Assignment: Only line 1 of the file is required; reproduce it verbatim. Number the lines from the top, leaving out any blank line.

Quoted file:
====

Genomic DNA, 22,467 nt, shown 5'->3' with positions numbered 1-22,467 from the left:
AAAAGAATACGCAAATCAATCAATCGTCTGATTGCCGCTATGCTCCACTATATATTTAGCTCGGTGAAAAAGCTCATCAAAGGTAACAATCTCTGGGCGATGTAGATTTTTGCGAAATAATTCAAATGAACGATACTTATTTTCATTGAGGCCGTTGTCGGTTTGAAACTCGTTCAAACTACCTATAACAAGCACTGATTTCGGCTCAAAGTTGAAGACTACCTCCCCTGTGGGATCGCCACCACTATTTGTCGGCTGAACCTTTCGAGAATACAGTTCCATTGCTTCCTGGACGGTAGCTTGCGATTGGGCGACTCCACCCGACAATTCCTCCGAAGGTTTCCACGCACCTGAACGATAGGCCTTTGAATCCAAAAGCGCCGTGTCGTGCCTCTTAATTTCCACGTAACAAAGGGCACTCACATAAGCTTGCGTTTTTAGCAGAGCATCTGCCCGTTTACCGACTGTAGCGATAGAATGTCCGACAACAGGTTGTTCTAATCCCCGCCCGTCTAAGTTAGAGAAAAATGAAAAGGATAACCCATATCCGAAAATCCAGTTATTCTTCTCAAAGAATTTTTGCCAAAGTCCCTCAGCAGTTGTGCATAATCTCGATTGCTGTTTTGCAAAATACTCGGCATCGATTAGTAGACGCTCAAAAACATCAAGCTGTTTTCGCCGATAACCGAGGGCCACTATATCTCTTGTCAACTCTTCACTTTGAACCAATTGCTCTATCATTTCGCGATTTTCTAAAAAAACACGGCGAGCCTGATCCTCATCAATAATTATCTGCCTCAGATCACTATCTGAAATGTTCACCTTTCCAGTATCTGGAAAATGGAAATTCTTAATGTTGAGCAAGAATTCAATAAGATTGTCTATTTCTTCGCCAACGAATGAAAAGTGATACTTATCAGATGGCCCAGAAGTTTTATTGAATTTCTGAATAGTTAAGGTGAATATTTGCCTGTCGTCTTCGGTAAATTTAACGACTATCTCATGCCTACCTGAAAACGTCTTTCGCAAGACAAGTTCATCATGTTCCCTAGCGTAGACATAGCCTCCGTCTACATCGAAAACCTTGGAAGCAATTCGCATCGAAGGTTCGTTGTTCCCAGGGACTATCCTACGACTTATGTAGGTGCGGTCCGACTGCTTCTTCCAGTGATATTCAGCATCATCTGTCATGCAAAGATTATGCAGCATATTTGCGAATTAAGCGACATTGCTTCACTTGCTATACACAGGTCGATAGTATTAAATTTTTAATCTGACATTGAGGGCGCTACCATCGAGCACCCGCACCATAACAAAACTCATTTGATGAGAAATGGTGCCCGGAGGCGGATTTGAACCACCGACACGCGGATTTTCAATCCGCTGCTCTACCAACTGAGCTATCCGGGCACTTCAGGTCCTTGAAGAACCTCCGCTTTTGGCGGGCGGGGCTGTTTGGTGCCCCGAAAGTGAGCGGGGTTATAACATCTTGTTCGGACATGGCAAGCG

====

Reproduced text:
Genomic DNA, 22,467 nt, shown 5'->3' with positions numbered 1-22,467 from the left: